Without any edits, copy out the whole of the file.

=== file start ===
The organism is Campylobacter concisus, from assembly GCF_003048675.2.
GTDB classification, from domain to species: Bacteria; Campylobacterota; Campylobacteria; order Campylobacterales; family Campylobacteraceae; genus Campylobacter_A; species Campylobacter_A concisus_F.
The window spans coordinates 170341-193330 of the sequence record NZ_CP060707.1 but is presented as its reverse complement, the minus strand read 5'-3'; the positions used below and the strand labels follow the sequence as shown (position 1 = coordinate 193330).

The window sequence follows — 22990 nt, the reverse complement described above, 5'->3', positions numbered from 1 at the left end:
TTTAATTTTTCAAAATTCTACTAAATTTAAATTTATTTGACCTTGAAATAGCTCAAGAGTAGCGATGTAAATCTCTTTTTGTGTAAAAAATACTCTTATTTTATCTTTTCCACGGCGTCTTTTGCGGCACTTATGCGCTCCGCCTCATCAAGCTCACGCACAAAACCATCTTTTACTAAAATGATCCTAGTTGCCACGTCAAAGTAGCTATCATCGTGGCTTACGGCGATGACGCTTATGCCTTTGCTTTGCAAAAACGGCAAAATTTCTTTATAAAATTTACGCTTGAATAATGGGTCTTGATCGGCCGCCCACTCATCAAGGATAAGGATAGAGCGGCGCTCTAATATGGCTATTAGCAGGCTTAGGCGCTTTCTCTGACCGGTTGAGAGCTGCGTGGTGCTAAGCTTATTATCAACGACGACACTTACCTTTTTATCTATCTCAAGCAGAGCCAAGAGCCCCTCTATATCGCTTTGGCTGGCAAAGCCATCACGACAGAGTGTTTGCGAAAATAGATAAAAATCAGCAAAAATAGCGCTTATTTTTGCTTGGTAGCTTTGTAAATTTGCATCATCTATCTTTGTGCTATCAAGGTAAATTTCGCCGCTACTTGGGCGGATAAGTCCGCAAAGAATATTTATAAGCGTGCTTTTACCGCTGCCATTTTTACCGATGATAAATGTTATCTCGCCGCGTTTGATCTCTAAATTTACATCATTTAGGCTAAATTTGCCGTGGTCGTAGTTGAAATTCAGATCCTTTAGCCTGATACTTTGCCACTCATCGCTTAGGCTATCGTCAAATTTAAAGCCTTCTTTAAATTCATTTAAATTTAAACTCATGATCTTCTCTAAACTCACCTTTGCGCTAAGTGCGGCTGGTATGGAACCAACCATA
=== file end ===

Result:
The organism is Campylobacter concisus, from assembly GCF_003048675.2.
GTDB classification, from domain to species: Bacteria; Campylobacterota; Campylobacteria; order Campylobacterales; family Campylobacteraceae; genus Campylobacter_A; species Campylobacter_A concisus_F.
The window spans coordinates 170341-193330 of the sequence record NZ_CP060707.1 but is presented as its reverse complement, the minus strand read 5'-3'; the positions used below and the strand labels follow the sequence as shown (position 1 = coordinate 193330).

The window sequence follows — 22990 nt, the reverse complement described above, 5'->3', positions numbered from 1 at the left end:
TTTAATTTTTCAAAATTCTACTAAATTTAAATTTATTTGACCTTGAAATAGCTCAAGAGTAGCGATGTAAATCTCTTTTTGTGTAAAAAATACTCTTATTTTATCTTTTCCACGGCGTCTTTTGCGGCACTTATGCGCTCCGCCTCATCAAGCTCACGCACAAAACCATCTTTTACTAAAATGATCCTAGTTGCCACGTCAAAGTAGCTATCATCGTGGCTTACGGCGATGACGCTTATGCCTTTGCTTTGCAAAAACGGCAAAATTTCTTTATAAAATTTACGCTTGAATAATGGGTCTTGATCGGCCGCCCACTCATCAAGGATAAGGATAGAGCGGCGCTCTAATATGGCTATTAGCAGGCTTAGGCGCTTTCTCTGACCGGTTGAGAGCTGCGTGGTGCTAAGCTTATTATCAACGACGACACTTACCTTTTTATCTATCTCAAGCAGAGCCAAGAGCCCCTCTATATCGCTTTGGCTGGCAAAGCCATCACGACAGAGTGTTTGCGAAAATAGATAAAAATCAGCAAAAATAGCGCTTATTTTTGCTTGGTAGCTTTGTAAATTTGCATCATCTATCTTTGTGCTATCAAGGTAAATTTCGCCGCTACTTGGGCGGATAAGTCCGCAAAGAATATTTATAAGCGTGCTTTTACCGCTGCCATTTTTACCGATGATAAATGTTATCTCGCCGCGTTTGATCTCTAAATTTACATCATTTAGGCTAAATTTGCCGTGGTCGTAGTTGAAATTCAGATCCTTTAGCCTGATACTTTGCCACTCATCGCTTAGGCTATCGTCAAATTTAAAGCCTTCTTTAAATTCATTTAAATTTAAACTCATGATCTTCTCTAAACTCACCTTTGCGCTAAGTGCGGCTGGTATGGAACCAACCATA